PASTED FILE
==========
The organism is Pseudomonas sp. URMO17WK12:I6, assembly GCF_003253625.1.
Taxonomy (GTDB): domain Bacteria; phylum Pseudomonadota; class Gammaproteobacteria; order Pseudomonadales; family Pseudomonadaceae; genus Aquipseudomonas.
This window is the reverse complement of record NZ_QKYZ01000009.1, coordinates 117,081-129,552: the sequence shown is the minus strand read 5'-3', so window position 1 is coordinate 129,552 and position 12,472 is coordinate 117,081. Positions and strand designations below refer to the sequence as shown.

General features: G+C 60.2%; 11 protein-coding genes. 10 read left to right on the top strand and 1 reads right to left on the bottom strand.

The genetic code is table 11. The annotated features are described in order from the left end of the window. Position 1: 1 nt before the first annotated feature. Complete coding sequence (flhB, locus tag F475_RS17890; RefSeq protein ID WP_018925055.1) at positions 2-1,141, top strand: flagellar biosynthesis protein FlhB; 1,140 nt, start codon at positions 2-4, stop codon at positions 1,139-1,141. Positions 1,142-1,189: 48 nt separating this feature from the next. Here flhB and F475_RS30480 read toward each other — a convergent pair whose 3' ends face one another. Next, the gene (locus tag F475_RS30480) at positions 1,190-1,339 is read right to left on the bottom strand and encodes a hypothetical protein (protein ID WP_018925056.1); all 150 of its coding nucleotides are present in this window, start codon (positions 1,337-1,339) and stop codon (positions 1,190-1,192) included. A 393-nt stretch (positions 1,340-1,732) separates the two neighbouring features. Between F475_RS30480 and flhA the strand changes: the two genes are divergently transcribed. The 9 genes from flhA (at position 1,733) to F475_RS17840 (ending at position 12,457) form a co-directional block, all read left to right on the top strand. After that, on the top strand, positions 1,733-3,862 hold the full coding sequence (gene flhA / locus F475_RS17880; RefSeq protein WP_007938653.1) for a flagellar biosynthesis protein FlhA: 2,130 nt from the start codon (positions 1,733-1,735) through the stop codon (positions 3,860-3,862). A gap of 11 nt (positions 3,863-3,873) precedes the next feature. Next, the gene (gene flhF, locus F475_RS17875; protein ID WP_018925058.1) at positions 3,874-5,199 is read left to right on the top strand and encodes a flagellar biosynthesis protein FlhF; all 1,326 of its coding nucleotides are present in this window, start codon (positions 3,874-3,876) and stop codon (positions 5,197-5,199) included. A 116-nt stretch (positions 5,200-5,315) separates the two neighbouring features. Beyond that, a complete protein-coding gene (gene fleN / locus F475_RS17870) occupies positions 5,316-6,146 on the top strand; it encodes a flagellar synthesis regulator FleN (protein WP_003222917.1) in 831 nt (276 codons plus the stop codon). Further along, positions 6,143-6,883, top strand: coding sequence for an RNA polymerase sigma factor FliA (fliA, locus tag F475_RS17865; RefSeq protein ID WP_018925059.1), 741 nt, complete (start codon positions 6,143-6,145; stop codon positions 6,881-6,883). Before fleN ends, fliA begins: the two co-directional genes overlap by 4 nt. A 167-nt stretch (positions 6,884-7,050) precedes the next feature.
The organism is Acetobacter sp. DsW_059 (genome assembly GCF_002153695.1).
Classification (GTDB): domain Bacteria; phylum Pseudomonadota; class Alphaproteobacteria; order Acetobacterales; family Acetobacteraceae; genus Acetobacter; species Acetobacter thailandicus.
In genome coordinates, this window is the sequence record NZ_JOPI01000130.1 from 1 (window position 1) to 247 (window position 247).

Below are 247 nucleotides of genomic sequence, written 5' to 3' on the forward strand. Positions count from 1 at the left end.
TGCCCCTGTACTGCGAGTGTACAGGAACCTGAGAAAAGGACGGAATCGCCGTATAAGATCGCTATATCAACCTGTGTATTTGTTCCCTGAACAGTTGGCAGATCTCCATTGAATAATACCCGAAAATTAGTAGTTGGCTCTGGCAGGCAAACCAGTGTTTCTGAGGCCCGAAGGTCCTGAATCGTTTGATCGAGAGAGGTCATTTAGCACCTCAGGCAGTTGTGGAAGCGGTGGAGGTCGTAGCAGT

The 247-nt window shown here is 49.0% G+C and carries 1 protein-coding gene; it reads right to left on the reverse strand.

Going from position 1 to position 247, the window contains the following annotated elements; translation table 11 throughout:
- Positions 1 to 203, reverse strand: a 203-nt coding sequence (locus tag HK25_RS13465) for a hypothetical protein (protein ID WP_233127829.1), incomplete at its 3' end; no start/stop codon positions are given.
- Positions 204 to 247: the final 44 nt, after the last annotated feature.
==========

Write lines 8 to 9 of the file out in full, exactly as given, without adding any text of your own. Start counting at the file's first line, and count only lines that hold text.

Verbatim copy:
In genome coordinates, this window is the sequence record NZ_JOPI01000130.1 from 1 (window position 1) to 247 (window position 247).

Below are 247 nucleotides of genomic sequence, written 5' to 3' on the forward strand. Positions count from 1 at the left end.